I'm a veteran of many free speech campaigns on the Internet dating back to the Communication Decency Act in 1996. I've been around this block many times. So when people say "I thought we were boycotting Amazon for their treatment of WikiLeaks" when I posted a link to Amazon's new programmable DNS feature (which I've been waiting for, thanks) I see it all coming around again.
First, there certainly are things worth going to the mat for. But this is not one of them. For a variety of reasons.
First, if I were in Amazon's shoes, and I have been, I'm not sure I wouldn't have done exactly what they did. They're running a business, not a government. They aren't the guarantors of anyone's rights, that's the government's job. There are plenty of choices for web hosting besides Amazon. And because they charge money for their services, they guarantee that there will always be. If Twitter had shut them off, that would be serious, because their pricing model, and lack of federation, more or less cuts off competition. There it would be really chilling. Here, not even slightly chilling.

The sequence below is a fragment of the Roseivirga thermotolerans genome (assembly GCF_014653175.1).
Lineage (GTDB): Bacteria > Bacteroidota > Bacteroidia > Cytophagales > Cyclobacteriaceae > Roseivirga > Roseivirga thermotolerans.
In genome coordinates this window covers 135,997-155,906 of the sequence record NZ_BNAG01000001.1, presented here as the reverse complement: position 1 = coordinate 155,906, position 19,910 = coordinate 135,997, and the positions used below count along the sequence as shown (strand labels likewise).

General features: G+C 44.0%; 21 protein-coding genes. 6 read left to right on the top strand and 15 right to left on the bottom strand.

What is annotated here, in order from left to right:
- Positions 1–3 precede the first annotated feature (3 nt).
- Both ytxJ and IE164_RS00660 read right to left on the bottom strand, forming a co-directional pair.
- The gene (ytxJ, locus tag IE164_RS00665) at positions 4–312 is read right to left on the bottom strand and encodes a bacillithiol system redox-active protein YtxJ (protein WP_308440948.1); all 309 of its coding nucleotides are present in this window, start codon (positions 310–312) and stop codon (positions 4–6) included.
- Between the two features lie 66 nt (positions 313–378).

And when I make a principled stand, I tend to stick by it. For example, I was a vocal critic of Twitter's Suggested Users List. When they put me on the list, I had to request to be removed. Painful thing to do, because millions of followers, like it or not, have huge PR value. No matter, I had put my stake in the ground.
I boycotted Amazon once before, for the one-click patent. It was when I learned that other open tech advocates were using (and loving) Amazon, years after I quit, that I realized my stand was pointless. I wasn't making a statement any longer, I was just cutting myself off from a convenient service.
We don't know all the facts about WikiLeaks. I see the press taking their side of the story and publishing it as fact. So maybe people who want a boycott are being misled. Maybe WikiLeaks didn't have to go to Amazon, maybe the DOS attack isn't severe. We don't know. I see, in WikiLeaks, a man and an organization that is very good at manipulating the public. They're not alone in that, the Republicans are good at it too, as are the North Koreans and Al Qaeda. Being good at manipulating us isn't good or bad. But then you have to ask "Do they really need my help?" And do they need it this way? And will everyone feel so strongly about boycotting Amazon in a couple of weeks, or will we all go back to business as usual?